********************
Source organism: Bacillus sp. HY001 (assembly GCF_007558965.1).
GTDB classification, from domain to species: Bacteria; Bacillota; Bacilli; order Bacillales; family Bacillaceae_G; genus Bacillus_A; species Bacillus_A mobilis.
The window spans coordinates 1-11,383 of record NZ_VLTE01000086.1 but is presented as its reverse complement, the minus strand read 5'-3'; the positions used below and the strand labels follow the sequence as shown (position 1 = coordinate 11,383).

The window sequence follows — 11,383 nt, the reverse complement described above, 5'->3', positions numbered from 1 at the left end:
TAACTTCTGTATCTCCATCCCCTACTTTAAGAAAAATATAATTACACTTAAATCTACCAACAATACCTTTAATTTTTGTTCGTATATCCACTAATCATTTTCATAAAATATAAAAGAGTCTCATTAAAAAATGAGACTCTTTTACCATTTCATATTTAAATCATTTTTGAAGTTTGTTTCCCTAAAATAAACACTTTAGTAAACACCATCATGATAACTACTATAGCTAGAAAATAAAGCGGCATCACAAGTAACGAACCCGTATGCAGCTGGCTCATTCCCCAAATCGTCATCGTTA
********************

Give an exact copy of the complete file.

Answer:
Source organism: Bacillus sp. HY001 (assembly GCF_007558965.1).
GTDB classification, from domain to species: Bacteria; Bacillota; Bacilli; order Bacillales; family Bacillaceae_G; genus Bacillus_A; species Bacillus_A mobilis.
The window spans coordinates 1-11,383 of record NZ_VLTE01000086.1 but is presented as its reverse complement, the minus strand read 5'-3'; the positions used below and the strand labels follow the sequence as shown (position 1 = coordinate 11,383).

The window sequence follows — 11,383 nt, the reverse complement described above, 5'->3', positions numbered from 1 at the left end:
TAACTTCTGTATCTCCATCCCCTACTTTAAGAAAAATATAATTACACTTAAATCTACCAACAATACCTTTAATTTTTGTTCGTATATCCACTAATCATTTTCATAAAATATAAAAGAGTCTCATTAAAAAATGAGACTCTTTTACCATTTCATATTTAAATCATTTTTGAAGTTTGTTTCCCTAAAATAAACACTTTAGTAAACACCATCATGATAACTACTATAGCTAGAAAATAAAGCGGCATCACAAGTAACGAACCCGTATGCAGCTGGCTCATTCCCCAAATCGTCATCGTTA